Sex priests and power anatomy of a crisis

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sex priests and power anatomy of a crisis

Sex, Priests, and Power by A.W. Richard Sipe

It is not good that the man should be alone (לֹא-טוֹב הֱיוֹת הָאָדָם לְבַדּוֹ). Celibacy, as a practice and as an institution of the Catholic church, has brought untold evils into the world, and is responsible for thousands of cases of sexual abuse, including abuse of children. Richard Sipe, a retired Catholic priest is now a married psychotherapist who has counseled hundreds of priests and victims of priestly sexual abuse. His perspective on sexual abuse by priests is Christian (by his own definition), sociological and psychoanalytic.

Perhaps we could only get this kind of reportage from someone who had lived the life of a priest himself, and could approach his subjects as a fellow priest. Yet because he remains a Christian, his anthropologically insightful reportage is mingled with an argument about the real truth of Jesus and the proper functioning of a true Christian church which can only be of interest to Christians. To get the value of the anthropological and psychological analysis of sexual abuse, you have to shlep through quite a few pages of Christian theology, but it’s always interesting to see how an alien religious tradition thinks about itself.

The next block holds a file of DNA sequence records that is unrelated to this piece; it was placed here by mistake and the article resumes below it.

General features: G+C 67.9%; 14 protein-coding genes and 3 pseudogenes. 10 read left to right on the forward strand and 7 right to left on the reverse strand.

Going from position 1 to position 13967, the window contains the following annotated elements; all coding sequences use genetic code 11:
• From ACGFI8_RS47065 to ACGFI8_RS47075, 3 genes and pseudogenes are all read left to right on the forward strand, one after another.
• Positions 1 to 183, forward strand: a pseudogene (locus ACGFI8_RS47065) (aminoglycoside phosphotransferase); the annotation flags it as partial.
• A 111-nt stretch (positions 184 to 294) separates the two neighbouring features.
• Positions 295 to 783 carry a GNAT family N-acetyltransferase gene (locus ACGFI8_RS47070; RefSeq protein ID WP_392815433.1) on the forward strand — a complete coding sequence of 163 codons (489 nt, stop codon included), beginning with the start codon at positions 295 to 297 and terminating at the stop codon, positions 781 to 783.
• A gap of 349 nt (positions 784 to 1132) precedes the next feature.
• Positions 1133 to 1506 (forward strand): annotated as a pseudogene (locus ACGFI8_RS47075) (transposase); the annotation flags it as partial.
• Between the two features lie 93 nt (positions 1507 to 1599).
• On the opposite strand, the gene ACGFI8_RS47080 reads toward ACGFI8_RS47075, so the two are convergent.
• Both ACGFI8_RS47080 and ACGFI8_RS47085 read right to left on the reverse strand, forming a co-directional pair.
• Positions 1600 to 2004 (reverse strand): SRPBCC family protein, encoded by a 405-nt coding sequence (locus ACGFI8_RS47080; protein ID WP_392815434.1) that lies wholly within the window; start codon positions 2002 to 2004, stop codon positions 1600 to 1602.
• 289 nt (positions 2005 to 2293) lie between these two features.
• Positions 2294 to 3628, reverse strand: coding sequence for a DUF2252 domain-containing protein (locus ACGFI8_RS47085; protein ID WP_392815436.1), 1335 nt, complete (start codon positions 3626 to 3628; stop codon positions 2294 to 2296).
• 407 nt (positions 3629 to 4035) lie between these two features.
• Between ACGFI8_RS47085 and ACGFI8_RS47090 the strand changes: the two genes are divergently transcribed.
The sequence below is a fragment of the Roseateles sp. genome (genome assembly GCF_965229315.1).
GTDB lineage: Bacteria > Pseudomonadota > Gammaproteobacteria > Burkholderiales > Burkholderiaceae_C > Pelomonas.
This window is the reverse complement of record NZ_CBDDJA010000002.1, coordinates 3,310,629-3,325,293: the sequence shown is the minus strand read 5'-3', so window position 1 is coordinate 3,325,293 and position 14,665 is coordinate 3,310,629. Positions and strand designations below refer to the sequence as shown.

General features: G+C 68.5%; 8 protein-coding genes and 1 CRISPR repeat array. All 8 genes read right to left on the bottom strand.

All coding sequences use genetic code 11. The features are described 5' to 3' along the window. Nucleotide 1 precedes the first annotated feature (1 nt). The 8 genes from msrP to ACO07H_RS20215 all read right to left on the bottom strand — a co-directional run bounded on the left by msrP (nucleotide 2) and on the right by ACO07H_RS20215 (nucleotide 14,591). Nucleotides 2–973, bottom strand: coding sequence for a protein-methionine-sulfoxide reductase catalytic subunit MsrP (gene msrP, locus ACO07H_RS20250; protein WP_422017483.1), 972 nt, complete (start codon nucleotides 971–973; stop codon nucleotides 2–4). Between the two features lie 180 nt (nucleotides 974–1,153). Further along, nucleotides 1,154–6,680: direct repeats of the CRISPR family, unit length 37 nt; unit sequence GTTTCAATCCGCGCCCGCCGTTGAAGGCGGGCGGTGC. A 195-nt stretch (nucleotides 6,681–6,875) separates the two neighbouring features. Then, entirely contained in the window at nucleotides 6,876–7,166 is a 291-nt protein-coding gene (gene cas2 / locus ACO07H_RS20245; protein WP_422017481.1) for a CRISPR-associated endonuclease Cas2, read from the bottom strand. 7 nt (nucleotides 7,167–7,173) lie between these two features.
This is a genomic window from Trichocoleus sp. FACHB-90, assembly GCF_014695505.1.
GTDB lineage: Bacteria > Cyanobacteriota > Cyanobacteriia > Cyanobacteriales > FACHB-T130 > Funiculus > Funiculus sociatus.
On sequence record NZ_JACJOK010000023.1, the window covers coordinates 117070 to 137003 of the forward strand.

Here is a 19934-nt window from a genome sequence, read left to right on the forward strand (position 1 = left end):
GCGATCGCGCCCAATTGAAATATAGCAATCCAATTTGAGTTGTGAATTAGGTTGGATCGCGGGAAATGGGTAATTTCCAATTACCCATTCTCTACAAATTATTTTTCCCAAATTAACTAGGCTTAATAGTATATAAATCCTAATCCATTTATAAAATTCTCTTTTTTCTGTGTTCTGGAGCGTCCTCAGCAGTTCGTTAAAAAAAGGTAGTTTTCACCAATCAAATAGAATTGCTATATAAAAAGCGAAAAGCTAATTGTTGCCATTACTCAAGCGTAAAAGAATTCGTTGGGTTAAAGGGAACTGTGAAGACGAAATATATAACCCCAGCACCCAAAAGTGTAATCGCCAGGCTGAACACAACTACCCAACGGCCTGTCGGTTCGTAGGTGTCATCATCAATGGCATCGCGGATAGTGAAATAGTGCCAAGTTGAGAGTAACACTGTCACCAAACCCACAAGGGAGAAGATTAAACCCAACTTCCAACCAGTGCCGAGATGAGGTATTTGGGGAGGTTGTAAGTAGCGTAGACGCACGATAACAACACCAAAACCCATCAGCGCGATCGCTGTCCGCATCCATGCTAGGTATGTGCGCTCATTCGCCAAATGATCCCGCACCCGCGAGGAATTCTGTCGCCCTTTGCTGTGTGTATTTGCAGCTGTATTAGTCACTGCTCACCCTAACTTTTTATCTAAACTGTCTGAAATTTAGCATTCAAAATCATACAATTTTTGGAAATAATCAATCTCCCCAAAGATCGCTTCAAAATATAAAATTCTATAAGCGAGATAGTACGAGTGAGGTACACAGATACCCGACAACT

Sipe says that only two percent of priests are true “Eunuchs for Christ,” having transcended sexual desire and achieved some kind of emotional and spiritual maturity. Maybe they have. However I note that approximately two percent of people in the general population are thought to be “asexual” - lacking any interest in sex anyway. It’s just as likely that those 2% of priests are true asexuals from the start rather than people who have somehow transcended their sexuality. Indeed, Sipe quotes Augustine (on Corinthians) to the effect that chastity is a gift, not an achievement. It seems likely that either it’s who you are or it isn’t - nothing a person does can change it. But that’s where his Christianity comes into play, because he sees this elite 2% as having “achieved” true celibacy. I doubt it. I think it’s who they always were.

Based on 1500 interviews, and innumerable conversations, Sipe estimates that another 8% of priests are “almost there”, and another 40% are working on it and are strongly rooted in at least a five year period of young celibacy, although they may fall out of it later. Whatevs. I see no evidence that they are not, in Sipe’s words, engaged in a miserable, futile “teeth grinding” struggle with their nature as human beings. The thing that Sipes believes they are working to achieve is probably not achievable, except perhaps through exhaustion and old age, and in any case what nobility is there in it? Besides that, who knows how much sexual activity remains unreported in this group?

The remaining 50% of priests are, according to Sipe, living busy sexual lives, with their own hands, with women, with other men (inside the church and beyond it), or with adolescents and children. These sexual lives are an open secret within the church. Many or most of these relationships involve a violation of trust and abuse of power.